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Press release

Nature's Deadliest: Poisonous, Venomous and Toxic

Explore the deadly world of nature in a new exhibition

24 July - 3 December 2006

How long does it take for a sea-wasp sting to kill you and why does the duck-billed platypus have venom? A new exhibition, opening at the Walter Rothschild Zoological Museum on 24 July, lets visitors find out and brings them face to face with some of deadliest plants, minerals and animals on Earth.

'Powerful toxins are vital for the survival of many animals and plants in the wild, whether they use them to catch prey or defend themselves from predators,' said Alice Dowswell, exhibition curator at the Walter Rothschild Zoological Museum. 'Finding out about nature's poisons is not only fascinating, it helps us understand how to protect ourselves from them and even use some to treat human illnesses.' 

By examining preserved animal specimens, minerals, pressed plants and models, the exhibition explores how natural poisons, toxins and venoms are made and used by some of the deadliest creatures in nature. There will also be the chance to spot some scary species that might be encountered at the seaside, lurking in a replica rock-pool.

Visitors will see a preserved specimen of the infamous Australian box jellyfish (also known as the sea-wasp), one of the most deadly animals in the world. Its sting can kill an adult human in three minutes. A model stonefish also lies in wait. It usually sits camouflaged on the seabed and protects itself with sharp, venomous spines. If trodden on, the spines can cause excruciating pain and swelling and sometimes even death.

The exhibition also explores why animals produce poison: for defence, to catch prey or to protect their territory. Poison dart frogs, for example, have so many predators they produce very powerful and complicated toxins to affect a wide range of animals, including humans. Toads also produce toxins, which are produced in their skin using large glands that sit behind the eyes. Marine toads (known as Cane toads in Australia) produce a dangerous toxin that can kill a dog in 15 minutes. 

The male duck-billed platypus is thought to use its venomous ankle spurs for a different purpose, to deter territorial competitors. Visitors can also find out how the Sydney funnel-web and black widow spiders use their venom, as well as the mole and gaboon vipers.

Plants can be dangerous, too. Strychnine, cyanides, pyrethums and tannins are just a few of the 30,000 chemicals they use to avoid being eaten. The deadly nightshade, Atropa belladonna, on display has a very poisonous root, but eating the leaves or berries can also affect your heart and your breathing. Fungi can also be fatal; the death cap mushroom is responsible for more than 50 per cent of all cases of mushroom poisoning. Several other lethal plant species, including ragwort and hemlock, will be on display.

Rocks and minerals can also kill - and not by falling on your head. Eating a piece of arsenic the size of a grape would kill an adult. Even inhaling or touching it is dangerous. Just small amounts of a mineral, built up over a long period of time can be deadly. Asbestos minerals are made up of microscopic fibres that, if inhaled, can stick in the lungs and eventually cause scarring and cancers.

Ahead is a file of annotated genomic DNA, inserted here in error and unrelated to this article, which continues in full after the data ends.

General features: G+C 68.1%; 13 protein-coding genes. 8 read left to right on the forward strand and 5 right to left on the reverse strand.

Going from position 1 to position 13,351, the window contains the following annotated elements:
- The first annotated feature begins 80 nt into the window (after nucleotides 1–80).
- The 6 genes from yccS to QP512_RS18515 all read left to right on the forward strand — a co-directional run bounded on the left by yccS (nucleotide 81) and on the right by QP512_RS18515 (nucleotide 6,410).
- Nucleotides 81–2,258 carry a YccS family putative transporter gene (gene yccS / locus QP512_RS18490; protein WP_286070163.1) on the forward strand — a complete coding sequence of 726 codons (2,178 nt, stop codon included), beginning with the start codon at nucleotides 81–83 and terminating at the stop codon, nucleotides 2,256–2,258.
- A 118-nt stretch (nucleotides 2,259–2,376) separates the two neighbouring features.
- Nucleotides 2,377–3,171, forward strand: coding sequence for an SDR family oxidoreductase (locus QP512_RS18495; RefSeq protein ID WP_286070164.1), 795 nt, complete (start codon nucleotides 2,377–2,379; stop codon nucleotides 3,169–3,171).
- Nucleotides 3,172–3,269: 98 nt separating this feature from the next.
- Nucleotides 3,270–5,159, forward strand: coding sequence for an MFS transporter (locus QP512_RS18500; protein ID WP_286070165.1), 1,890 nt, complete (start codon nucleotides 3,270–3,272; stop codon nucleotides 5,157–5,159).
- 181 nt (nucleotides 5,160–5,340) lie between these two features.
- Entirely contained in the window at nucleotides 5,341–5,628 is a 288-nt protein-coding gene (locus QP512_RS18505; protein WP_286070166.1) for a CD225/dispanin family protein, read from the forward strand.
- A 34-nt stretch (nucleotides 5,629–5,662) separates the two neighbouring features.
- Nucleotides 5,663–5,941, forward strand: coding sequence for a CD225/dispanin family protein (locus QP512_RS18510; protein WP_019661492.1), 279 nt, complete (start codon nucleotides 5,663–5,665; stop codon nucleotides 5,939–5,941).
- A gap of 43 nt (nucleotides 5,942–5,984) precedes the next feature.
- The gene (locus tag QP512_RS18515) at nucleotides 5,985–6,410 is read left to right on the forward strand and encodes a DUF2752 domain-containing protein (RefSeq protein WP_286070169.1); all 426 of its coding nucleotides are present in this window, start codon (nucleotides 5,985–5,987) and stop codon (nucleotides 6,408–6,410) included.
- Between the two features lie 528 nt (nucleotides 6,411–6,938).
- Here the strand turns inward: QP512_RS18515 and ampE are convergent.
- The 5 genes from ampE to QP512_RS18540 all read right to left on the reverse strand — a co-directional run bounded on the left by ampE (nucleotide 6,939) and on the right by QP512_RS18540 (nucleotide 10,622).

It's not all bad news. Poisons can also save lives. Some snake venom is used to produce anti-venoms, while some has helped create other useful drugs. For example, a drug used to treat high blood pressure is based on a chemical in the venom of a South American pit viper. This exciting exhibition shows us that the more we know about nature's poisons, the more fascinating they become.

Notes for editors
Definitions:

  • poisonous: something that contains a poison, a substance that can kill or harm a living animal
  • venomous: something that can inject a poison by a bite or sting
  • toxic: something that is poisonous

The Walter Rothschild Zoological Museum is the Natural History Museum's sister museum in Tring, Hertfordshire. It opened in the late 1800s to house the collections of Lionel Walter, second Baron Rothschild. The Museum offers outstanding examples of nineteenth-century taxidermy at its very best and was bequeathed to the nation in 1938. It is now part of the Natural History Museum. The public galleries were modernised, but the fascinating character of the Museum has been retained.

A series of fun events for children will be taking place throughout the duration of the exhibition.

Visitor information:
Dates:    24 July - 3 December 2006
Admission:   Free
Opening hours:  Monday to Saturday 10.00-17.00, Sunday 14.00-17.00, closed 24, 25 and 26 December.
Access:  Step-free access is limited to Gallery 1, the temporary exhibition gallery, the shop and Zebra Café. A virtual tour of the upper galleries of the Museum is available in the temporary exhibition gallery.
Visitor enquiries:  020 7942 6171
Website: www.nhm.ac.uk/tring

For more information, please contact:
Tel: + 44 (0) 20 7942 5654 email: press@nhm.ac.uk